Steeh, a Clinton appointee, ruled that the requirement for people to buy a commercial product, health insurance, is allowed under the Constitution's commerce clause, in that a refusal to buy drives up prices in interstate commerce.
The Michigan case was brought by the Thomas More Law Center, which calls itself "the Christian response to the ACLU." In its statement the center said it was pleased the judge ruled its plaintiffs had standing in the case and said it would appeal. (The picture is from the Thomas More Center Web site.)
The largest suit against the law, brought by attorneys general in 20 states, is being heard in Florida, where a hearing was held last month and a decision is due in December.
The first decision in the battle was actually made in August, allowing a suit filed by Virginia attorney general Ken Cuccinelli to go forward. A decision is also expected there in December.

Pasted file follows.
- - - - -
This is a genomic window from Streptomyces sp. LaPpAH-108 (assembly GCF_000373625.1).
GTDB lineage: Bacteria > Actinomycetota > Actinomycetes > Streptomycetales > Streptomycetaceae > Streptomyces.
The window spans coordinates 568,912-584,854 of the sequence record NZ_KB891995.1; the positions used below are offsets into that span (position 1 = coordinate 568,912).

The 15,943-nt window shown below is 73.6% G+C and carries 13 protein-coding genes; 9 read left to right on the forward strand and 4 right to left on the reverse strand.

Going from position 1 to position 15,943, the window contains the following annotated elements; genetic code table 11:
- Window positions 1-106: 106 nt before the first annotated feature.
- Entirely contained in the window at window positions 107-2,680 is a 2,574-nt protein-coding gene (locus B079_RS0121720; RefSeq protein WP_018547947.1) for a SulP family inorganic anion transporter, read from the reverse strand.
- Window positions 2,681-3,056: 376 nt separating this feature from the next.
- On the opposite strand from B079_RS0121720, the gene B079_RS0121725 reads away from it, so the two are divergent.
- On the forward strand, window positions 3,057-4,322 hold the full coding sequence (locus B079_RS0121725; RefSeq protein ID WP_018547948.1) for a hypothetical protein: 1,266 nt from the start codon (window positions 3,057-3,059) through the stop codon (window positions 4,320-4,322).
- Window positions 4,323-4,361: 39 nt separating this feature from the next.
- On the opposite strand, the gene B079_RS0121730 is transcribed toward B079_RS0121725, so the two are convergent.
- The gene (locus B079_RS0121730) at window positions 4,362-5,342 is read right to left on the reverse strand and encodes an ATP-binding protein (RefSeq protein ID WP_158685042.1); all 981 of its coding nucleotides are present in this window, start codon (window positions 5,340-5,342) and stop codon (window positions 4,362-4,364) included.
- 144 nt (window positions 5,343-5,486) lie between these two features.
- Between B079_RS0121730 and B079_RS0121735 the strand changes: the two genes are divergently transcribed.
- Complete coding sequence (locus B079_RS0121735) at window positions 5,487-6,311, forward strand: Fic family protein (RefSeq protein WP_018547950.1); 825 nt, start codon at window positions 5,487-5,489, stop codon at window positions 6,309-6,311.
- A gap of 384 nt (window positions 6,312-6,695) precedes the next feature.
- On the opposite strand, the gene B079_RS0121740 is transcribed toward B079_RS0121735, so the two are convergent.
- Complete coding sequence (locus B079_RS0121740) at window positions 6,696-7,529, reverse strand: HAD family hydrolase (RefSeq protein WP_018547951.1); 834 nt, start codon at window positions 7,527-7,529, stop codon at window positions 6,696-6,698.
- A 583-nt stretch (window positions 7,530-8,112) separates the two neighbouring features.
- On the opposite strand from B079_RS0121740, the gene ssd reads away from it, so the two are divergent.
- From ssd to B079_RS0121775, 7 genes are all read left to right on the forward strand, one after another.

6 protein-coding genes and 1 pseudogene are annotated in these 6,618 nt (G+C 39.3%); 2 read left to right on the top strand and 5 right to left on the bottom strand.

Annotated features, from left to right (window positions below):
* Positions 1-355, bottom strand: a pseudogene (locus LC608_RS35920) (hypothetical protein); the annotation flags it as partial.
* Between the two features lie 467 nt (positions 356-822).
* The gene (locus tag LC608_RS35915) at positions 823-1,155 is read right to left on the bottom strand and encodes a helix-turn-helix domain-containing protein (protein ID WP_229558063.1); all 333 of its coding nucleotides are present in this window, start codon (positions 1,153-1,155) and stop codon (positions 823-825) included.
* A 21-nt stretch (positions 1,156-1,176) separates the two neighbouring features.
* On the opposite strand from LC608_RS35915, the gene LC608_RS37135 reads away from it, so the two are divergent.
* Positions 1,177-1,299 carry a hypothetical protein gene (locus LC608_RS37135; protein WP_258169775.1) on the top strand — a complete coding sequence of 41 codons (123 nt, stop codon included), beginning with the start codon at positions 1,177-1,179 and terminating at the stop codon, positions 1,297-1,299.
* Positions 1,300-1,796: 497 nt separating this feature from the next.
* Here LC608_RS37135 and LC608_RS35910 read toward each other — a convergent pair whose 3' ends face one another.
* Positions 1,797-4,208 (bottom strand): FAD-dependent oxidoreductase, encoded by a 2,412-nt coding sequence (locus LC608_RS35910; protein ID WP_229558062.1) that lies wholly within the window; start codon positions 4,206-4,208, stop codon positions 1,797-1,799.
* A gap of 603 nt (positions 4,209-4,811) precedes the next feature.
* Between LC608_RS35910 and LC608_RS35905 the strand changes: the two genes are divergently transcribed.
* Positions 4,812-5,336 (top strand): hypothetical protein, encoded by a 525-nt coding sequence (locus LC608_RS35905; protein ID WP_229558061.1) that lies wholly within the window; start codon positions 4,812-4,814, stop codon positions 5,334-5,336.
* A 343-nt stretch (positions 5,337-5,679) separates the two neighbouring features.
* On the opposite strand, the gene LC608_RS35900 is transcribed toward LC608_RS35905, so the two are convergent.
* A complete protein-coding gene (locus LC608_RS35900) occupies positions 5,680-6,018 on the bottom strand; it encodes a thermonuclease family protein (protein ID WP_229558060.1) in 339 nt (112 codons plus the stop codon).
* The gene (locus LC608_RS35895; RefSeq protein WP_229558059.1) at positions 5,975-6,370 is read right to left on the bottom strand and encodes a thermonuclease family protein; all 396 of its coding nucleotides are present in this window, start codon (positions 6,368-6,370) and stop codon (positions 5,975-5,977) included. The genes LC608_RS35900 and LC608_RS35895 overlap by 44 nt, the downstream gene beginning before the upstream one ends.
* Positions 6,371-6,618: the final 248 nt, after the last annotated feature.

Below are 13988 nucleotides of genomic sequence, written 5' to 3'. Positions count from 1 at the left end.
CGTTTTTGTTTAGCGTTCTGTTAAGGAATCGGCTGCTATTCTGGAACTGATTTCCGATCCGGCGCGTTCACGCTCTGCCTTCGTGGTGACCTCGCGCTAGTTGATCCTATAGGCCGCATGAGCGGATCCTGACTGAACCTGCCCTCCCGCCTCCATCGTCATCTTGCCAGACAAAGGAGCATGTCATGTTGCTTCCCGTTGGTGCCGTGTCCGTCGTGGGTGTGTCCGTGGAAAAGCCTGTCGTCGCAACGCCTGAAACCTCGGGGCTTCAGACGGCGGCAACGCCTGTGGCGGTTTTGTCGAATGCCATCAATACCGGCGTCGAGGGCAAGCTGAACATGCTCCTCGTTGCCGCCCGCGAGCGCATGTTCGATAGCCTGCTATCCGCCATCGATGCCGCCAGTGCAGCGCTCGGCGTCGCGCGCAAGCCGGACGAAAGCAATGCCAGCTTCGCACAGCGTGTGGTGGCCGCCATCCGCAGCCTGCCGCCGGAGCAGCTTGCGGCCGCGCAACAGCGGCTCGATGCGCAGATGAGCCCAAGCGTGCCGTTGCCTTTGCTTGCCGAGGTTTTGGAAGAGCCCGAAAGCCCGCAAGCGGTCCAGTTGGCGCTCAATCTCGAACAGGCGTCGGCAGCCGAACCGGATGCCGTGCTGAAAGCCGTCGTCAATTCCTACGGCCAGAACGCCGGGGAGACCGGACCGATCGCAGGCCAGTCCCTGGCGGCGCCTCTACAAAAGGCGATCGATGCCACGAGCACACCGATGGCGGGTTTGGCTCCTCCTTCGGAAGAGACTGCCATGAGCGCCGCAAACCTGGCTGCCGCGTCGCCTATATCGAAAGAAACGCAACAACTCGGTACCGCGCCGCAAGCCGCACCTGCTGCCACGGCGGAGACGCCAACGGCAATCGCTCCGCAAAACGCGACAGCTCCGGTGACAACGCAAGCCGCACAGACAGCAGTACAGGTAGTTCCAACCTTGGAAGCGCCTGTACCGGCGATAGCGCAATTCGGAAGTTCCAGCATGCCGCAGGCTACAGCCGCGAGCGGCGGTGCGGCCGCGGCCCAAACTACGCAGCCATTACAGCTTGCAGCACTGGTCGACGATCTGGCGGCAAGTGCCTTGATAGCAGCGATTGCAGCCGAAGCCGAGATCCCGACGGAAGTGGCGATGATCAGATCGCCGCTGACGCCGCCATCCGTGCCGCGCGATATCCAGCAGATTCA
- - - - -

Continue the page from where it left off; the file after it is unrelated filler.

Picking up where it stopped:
The Florida and Virginia cases are being heard by Republican judges.
All three suits are being defended by U.S. deputy attorney general Ira Gershengorn, who before joining the government had an active trial practice defending Indian tribes before the federal courts. So does that make Cuccinelli General Custer?
We may soon know. Whatever the legal arguments over the law, Republicans feel confident that because most federal judges are of their party they can win the way George W. Bush won the Presidency.
And they might. Although the judge who heard the case against Proposition 8 was appointed by George H.W. Bush. So let's hold our fire.